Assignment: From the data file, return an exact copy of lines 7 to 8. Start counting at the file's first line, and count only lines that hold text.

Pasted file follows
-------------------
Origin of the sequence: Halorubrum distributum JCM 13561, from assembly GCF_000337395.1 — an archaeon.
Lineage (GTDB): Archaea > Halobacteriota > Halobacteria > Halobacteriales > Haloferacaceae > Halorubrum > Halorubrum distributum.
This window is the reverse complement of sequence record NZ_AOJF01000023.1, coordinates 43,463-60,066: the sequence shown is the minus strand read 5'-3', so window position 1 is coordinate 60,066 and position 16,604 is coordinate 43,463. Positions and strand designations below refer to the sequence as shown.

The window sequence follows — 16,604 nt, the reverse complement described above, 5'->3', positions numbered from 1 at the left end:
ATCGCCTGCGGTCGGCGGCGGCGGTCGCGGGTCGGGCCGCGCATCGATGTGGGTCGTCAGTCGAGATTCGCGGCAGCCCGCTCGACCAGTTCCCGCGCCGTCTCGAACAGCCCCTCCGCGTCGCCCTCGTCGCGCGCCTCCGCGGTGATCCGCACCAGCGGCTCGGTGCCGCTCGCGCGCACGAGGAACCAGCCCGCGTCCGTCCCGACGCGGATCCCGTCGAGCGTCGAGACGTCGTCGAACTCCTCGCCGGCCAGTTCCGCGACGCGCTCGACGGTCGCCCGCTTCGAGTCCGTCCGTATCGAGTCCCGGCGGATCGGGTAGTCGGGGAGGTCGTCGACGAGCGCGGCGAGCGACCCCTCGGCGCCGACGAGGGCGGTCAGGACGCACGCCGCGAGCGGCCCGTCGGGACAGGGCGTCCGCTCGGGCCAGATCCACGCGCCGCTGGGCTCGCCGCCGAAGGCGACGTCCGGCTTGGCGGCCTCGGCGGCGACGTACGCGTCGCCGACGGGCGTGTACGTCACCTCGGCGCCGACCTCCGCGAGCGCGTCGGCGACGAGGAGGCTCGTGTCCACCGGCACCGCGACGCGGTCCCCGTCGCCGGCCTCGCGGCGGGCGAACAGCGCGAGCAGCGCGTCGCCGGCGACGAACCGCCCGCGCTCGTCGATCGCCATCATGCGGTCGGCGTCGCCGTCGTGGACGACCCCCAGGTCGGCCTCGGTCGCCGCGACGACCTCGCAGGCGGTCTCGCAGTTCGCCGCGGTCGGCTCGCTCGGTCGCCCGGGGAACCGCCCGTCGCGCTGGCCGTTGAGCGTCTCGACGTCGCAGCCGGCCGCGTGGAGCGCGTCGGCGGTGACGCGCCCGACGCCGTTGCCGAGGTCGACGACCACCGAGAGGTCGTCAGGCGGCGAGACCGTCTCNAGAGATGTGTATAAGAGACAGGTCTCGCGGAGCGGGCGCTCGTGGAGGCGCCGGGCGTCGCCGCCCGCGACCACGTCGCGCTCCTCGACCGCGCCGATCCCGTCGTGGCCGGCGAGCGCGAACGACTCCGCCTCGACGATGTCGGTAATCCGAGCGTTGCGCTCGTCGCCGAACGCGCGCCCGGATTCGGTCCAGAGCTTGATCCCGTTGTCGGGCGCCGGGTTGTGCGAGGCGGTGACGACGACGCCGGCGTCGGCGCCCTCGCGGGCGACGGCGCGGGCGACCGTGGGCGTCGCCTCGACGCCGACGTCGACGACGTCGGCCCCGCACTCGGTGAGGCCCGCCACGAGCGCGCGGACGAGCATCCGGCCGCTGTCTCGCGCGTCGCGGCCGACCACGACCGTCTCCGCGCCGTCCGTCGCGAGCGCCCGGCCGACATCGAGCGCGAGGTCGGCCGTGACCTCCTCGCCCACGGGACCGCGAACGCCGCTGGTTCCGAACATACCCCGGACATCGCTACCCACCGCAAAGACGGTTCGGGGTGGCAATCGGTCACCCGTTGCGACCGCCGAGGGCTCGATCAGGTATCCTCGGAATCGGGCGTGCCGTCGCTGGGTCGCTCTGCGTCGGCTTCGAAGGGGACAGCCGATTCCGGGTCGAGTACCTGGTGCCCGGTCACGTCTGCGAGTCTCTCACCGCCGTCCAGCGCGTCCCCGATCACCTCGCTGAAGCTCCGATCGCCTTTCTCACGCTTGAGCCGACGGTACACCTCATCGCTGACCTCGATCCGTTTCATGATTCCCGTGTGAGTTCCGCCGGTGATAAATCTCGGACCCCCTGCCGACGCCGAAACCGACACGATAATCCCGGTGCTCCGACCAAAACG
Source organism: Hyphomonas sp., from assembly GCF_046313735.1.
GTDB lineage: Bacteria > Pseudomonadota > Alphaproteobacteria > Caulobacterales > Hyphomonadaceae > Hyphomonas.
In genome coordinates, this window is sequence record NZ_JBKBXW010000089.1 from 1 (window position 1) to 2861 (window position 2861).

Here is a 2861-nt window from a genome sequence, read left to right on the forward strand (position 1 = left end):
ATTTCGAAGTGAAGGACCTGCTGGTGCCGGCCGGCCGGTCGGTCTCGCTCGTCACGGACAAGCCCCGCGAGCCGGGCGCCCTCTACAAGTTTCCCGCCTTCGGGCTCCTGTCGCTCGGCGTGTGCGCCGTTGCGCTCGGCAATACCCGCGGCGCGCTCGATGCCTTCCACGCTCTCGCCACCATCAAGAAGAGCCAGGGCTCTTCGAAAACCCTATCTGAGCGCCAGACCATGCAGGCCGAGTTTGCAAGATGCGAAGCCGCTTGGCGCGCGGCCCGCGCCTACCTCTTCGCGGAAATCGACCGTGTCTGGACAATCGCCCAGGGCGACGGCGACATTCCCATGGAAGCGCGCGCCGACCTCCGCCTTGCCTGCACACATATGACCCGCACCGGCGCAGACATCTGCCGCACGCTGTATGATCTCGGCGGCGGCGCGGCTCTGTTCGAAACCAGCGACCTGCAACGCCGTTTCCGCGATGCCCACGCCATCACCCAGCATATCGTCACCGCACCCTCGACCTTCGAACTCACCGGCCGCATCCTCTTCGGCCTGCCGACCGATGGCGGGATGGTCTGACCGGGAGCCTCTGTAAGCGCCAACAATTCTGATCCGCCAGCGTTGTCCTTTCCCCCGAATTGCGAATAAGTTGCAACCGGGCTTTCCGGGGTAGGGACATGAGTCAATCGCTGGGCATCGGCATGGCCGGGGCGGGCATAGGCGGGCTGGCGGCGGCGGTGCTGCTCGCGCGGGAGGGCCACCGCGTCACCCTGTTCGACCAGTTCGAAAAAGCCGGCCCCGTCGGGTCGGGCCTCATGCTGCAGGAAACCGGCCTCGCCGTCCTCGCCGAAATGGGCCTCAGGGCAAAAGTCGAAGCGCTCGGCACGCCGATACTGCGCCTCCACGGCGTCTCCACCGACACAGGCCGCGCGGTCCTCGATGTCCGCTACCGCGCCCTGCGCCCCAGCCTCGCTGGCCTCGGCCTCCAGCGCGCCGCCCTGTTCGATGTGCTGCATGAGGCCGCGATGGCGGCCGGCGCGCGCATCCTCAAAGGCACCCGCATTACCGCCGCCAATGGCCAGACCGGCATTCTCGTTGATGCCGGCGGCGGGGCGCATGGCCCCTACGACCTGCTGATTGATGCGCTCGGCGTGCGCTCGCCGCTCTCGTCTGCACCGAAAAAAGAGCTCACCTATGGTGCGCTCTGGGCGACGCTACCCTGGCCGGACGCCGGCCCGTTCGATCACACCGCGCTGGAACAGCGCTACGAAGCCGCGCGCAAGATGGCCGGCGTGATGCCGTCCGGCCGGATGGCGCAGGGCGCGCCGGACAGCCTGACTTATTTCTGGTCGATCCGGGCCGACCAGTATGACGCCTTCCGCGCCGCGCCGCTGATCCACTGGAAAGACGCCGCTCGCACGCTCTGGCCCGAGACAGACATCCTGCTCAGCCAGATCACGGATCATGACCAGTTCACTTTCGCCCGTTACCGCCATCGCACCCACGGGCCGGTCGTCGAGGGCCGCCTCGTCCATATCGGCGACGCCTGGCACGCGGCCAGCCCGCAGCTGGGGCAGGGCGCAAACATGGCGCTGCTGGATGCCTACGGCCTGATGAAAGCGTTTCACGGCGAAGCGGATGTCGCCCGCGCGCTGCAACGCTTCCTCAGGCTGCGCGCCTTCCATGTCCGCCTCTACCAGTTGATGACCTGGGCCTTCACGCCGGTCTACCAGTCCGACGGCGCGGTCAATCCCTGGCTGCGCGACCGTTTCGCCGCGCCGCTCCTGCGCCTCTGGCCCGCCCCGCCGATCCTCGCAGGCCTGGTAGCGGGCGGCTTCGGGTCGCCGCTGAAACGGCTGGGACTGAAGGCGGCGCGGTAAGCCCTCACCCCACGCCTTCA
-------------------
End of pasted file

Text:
GTDB lineage: Bacteria > Pseudomonadota > Alphaproteobacteria > Caulobacterales > Hyphomonadaceae > Hyphomonas.
In genome coordinates, this window is sequence record NZ_JBKBXW010000089.1 from 1 (window position 1) to 2861 (window position 2861).